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You’ve probably encountered the joys of reading, whether by way of Harry Potter, A Song of Ice and Fire, or the newly discovered articles in Playboy, and would like to take on the world of literature in 2016. But where to go next? Worry not, for Perdeby has compiled a short reading list for you, with titles readily available at the UP library and nearby bookstores.
For the procrastinating philosopher: Essays by Michel de Montaigne
Not only did Montaigne invent the form of the essay, but his models of it are among the best in literature. Set off by his curiosities and fascinations, he wrote many short, provocative, and entirely personal pieces on the complexities and charms of life.
For political intrigue: Wolf Hall and its sequel Bring Up the Bodies by Hilary Mantel
These historical novels show the political manoeuvrings that would give birth to England as a world power. The genius of Mantel’s fiction is in revealing to us what we thought we already knew by finely painting in details with her own insight and imagination.
For political provocation: Nineteen Eighty-Four by George Orwell
Orwell’s Animal Farm is a favourite high school setwork choice, which awakens us to the self-interest of the ruling classes. Nineteen Eighty-Four extends this vision, showing a government seizing control of people’s entire lives, and inspiring readers to enact justice against oppression.
For historical insight: Telling Times by Nadine Gordimer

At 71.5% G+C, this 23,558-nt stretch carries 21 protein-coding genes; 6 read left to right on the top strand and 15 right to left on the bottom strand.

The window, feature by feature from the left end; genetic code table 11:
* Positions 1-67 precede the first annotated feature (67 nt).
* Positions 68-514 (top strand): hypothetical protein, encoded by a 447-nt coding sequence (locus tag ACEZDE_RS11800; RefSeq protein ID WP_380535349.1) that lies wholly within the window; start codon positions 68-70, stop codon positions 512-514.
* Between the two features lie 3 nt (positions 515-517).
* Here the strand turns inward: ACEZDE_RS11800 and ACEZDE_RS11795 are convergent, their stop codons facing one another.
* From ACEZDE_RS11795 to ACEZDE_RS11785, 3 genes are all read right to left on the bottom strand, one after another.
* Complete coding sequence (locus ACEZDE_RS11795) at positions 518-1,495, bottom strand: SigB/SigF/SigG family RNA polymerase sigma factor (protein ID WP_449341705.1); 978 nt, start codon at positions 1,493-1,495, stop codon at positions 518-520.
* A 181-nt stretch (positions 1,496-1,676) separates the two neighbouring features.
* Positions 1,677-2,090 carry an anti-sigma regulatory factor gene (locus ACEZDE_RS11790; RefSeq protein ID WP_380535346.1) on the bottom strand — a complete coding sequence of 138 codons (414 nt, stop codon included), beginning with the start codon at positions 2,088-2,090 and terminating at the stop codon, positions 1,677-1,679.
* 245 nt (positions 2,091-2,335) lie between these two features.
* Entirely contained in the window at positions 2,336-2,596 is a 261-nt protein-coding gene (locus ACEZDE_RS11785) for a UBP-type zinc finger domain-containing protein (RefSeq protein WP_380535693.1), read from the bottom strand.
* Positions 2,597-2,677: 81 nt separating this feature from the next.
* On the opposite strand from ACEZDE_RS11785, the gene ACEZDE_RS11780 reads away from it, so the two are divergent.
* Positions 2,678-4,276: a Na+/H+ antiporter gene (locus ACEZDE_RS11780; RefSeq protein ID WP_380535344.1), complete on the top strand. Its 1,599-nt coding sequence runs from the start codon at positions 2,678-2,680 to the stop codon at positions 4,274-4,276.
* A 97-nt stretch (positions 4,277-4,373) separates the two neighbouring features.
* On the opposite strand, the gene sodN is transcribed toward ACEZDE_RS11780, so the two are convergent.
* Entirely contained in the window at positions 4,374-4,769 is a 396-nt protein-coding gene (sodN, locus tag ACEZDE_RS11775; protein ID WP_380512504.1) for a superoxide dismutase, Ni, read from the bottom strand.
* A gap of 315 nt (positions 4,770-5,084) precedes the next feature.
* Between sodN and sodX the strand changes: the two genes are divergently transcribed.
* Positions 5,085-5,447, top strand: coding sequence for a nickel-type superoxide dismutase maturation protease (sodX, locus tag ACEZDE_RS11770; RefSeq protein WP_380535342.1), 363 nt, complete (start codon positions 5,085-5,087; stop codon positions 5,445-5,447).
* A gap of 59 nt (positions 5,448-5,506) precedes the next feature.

This collection of stories and essays written by the South African Nobel Prize Laureate between 1954 and 2008 is a staggering document of South African history, fleshed out with clarity and passion.
For the poetry lover: poems by Ingrid Jonker, Mongane Wally Serote, and N.P. van Wyk Louw
These three South African poets reach dazzling heights of beauty and authenticity in their works, and are likely to move you deeply.
For the escapist: The intimate township short stories of Es’kia Mphahlele, the vivid South African novels of Zakes Mda, and the deliciously gruesome short stories of Roald Dahl. Add to this list the domestic thrillers of Gillian Flynn, the comedic novels of Nick Hornby, the dark and gripping detective novels of Raymond Chandler and the fantastical science fiction of Frank Herbert, and you have a wide variety of books to keep you happy throughout the year. These are for those readers seeking diversion from the real world, and for those who are hunting for alluring feats of imagination and fantasy on the page.